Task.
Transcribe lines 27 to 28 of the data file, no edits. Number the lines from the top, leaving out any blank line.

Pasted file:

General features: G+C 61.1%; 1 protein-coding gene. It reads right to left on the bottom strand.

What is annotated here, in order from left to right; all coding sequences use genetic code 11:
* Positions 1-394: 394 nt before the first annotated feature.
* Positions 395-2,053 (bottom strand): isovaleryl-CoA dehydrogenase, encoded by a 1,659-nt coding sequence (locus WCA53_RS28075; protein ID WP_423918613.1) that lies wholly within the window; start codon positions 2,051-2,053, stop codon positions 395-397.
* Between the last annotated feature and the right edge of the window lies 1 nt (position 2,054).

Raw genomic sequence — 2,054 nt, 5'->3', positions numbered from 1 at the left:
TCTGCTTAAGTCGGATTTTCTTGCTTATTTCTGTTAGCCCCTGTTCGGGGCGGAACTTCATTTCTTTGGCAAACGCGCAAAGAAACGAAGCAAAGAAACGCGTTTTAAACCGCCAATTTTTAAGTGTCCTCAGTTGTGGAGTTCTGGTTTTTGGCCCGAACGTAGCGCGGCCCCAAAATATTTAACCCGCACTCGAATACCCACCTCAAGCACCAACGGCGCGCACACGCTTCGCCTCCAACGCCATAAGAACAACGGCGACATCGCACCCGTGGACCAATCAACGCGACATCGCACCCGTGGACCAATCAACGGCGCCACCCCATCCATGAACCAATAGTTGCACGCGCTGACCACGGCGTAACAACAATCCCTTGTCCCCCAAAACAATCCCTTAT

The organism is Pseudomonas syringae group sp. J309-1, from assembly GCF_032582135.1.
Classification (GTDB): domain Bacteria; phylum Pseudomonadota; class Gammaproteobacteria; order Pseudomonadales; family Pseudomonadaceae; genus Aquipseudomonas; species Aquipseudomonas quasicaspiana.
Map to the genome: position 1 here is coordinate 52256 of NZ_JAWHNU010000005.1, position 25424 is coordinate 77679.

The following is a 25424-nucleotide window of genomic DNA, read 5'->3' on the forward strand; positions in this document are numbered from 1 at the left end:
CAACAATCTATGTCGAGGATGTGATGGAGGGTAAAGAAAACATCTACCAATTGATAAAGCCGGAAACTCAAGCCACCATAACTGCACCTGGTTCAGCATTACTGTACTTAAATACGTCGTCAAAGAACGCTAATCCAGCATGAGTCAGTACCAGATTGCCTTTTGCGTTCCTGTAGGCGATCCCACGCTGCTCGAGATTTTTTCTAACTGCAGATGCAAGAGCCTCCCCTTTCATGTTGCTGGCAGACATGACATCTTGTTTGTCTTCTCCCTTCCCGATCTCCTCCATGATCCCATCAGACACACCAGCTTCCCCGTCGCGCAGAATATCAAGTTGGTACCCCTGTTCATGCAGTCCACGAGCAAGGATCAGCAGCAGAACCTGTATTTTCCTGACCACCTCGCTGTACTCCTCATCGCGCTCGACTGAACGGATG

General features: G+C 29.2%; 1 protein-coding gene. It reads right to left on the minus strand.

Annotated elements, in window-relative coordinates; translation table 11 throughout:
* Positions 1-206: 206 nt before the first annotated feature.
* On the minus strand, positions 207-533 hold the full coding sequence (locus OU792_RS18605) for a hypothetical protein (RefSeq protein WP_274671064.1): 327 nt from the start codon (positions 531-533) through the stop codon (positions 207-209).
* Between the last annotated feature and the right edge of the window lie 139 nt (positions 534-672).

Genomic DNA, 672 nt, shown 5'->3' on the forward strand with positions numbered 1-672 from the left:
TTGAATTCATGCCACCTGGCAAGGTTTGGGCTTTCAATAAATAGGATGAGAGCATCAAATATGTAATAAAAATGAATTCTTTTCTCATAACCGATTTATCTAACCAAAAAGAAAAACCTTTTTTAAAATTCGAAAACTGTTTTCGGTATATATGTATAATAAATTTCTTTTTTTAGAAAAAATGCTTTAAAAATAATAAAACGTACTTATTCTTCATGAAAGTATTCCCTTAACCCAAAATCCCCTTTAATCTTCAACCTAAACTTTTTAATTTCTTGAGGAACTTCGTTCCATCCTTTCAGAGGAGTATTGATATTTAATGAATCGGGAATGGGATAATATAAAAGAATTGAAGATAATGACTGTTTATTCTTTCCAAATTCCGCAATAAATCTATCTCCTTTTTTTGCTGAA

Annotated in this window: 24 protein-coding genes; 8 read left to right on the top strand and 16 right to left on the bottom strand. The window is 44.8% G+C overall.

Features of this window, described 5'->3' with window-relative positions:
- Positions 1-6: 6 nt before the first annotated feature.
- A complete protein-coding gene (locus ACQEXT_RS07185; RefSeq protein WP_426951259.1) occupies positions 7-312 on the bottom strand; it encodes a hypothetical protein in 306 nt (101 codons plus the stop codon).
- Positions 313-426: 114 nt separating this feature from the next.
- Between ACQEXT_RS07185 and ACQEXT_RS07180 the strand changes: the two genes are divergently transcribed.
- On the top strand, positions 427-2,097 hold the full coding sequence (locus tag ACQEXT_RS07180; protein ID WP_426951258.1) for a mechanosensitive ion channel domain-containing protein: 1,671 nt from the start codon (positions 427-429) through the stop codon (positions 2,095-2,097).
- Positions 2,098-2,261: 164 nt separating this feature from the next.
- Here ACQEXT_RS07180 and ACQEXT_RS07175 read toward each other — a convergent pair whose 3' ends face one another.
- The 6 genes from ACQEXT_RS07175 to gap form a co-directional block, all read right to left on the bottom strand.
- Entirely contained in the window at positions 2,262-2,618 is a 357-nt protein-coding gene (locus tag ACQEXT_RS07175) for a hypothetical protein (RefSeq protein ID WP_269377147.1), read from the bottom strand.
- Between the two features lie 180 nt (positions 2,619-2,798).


- Positions 2,098-2,261: 164 nt separating this feature from the next.
- Here ACQEXT_RS07180 and ACQEXT_RS07175 read toward each other — a convergent pair whose 3' ends face one another.